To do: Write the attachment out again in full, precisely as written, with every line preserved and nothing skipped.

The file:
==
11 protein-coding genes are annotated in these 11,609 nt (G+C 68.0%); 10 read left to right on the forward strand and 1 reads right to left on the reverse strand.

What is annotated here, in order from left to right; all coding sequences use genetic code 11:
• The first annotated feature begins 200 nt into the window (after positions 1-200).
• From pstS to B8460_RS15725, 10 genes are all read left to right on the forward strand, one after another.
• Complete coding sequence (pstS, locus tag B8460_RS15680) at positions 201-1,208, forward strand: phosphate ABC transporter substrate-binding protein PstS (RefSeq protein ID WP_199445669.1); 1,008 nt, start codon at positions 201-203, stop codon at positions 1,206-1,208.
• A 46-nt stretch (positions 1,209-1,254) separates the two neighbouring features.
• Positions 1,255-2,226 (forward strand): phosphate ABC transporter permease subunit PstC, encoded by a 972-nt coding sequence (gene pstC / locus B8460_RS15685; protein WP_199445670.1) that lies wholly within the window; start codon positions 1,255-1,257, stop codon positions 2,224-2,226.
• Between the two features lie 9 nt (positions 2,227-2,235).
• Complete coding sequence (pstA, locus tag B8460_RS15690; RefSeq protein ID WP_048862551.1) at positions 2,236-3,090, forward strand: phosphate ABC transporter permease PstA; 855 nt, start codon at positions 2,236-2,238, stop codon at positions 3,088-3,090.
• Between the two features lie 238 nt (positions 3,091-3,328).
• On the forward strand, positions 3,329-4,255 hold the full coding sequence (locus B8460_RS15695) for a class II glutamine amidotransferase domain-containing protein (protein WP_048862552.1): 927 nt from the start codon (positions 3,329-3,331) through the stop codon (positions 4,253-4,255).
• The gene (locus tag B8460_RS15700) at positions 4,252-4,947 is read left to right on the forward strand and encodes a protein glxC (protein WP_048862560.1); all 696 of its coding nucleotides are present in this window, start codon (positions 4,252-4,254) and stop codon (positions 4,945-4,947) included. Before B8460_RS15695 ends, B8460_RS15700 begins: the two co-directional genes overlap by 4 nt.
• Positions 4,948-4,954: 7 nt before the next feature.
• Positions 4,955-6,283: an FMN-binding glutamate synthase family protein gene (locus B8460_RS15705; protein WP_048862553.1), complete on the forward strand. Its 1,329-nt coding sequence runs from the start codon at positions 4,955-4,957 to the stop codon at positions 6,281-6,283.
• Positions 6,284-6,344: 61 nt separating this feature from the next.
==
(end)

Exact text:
11 protein-coding genes are annotated in these 11,609 nt (G+C 68.0%); 10 read left to right on the forward strand and 1 reads right to left on the reverse strand.

What is annotated here, in order from left to right; all coding sequences use genetic code 11:
• The first annotated feature begins 200 nt into the window (after positions 1-200).
• From pstS to B8460_RS15725, 10 genes are all read left to right on the forward strand, one after another.
• Complete coding sequence (pstS, locus tag B8460_RS15680) at positions 201-1,208, forward strand: phosphate ABC transporter substrate-binding protein PstS (RefSeq protein ID WP_199445669.1); 1,008 nt, start codon at positions 201-203, stop codon at positions 1,206-1,208.
• A 46-nt stretch (positions 1,209-1,254) separates the two neighbouring features.
• Positions 1,255-2,226 (forward strand): phosphate ABC transporter permease subunit PstC, encoded by a 972-nt coding sequence (gene pstC / locus B8460_RS15685; protein WP_199445670.1) that lies wholly within the window; start codon positions 1,255-1,257, stop codon positions 2,224-2,226.
• Between the two features lie 9 nt (positions 2,227-2,235).
• Complete coding sequence (pstA, locus tag B8460_RS15690; RefSeq protein ID WP_048862551.1) at positions 2,236-3,090, forward strand: phosphate ABC transporter permease PstA; 855 nt, start codon at positions 2,236-2,238, stop codon at positions 3,088-3,090.
• Between the two features lie 238 nt (positions 3,091-3,328).
• On the forward strand, positions 3,329-4,255 hold the full coding sequence (locus B8460_RS15695) for a class II glutamine amidotransferase domain-containing protein (protein WP_048862552.1): 927 nt from the start codon (positions 3,329-3,331) through the stop codon (positions 4,253-4,255).
• The gene (locus tag B8460_RS15700) at positions 4,252-4,947 is read left to right on the forward strand and encodes a protein glxC (protein WP_048862560.1); all 696 of its coding nucleotides are present in this window, start codon (positions 4,252-4,254) and stop codon (positions 4,945-4,947) included. Before B8460_RS15695 ends, B8460_RS15700 begins: the two co-directional genes overlap by 4 nt.
• Positions 4,948-4,954: 7 nt before the next feature.
• Positions 4,955-6,283: an FMN-binding glutamate synthase family protein gene (locus B8460_RS15705; protein WP_048862553.1), complete on the forward strand. Its 1,329-nt coding sequence runs from the start codon at positions 4,955-4,957 to the stop codon at positions 6,281-6,283.
• Positions 6,284-6,344: 61 nt separating this feature from the next.